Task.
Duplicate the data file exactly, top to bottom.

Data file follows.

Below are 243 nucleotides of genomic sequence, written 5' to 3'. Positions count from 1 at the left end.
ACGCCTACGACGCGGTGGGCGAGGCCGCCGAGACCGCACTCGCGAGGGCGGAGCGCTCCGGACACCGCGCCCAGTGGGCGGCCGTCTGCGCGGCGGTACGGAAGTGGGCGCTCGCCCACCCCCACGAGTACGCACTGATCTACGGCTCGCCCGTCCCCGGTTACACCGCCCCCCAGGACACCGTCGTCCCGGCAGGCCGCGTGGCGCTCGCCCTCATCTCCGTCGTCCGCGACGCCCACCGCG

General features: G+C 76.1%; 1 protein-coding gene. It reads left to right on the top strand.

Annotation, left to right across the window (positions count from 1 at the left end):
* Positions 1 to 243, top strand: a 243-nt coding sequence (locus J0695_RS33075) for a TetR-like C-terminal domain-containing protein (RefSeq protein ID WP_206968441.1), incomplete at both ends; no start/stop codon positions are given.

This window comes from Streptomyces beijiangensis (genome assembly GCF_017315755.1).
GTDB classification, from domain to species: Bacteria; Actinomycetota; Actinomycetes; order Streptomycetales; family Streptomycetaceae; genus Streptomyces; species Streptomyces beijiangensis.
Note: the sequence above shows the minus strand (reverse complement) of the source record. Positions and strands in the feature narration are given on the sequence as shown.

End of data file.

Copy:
Below are 243 nucleotides of genomic sequence, written 5' to 3'. Positions count from 1 at the left end.
ACGCCTACGACGCGGTGGGCGAGGCCGCCGAGACCGCACTCGCGAGGGCGGAGCGCTCCGGACACCGCGCCCAGTGGGCGGCCGTCTGCGCGGCGGTACGGAAGTGGGCGCTCGCCCACCCCCACGAGTACGCACTGATCTACGGCTCGCCCGTCCCCGGTTACACCGCCCCCCAGGACACCGTCGTCCCGGCAGGCCGCGTGGCGCTCGCCCTCATCTCCGTCGTCCGCGACGCCCACCGCG

General features: G+C 76.1%; 1 protein-coding gene. It reads left to right on the top strand.

Annotation, left to right across the window (positions count from 1 at the left end):
* Positions 1 to 243, top strand: a 243-nt coding sequence (locus J0695_RS33075) for a TetR-like C-terminal domain-containing protein (RefSeq protein ID WP_206968441.1), incomplete at both ends; no start/stop codon positions are given.

This window comes from Streptomyces beijiangensis (genome assembly GCF_017315755.1).
GTDB classification, from domain to species: Bacteria; Actinomycetota; Actinomycetes; order Streptomycetales; family Streptomycetaceae; genus Streptomyces; species Streptomyces beijiangensis.
Note: the sequence above shows the minus strand (reverse complement) of the source record. Positions and strands in the feature narration are given on the sequence as shown.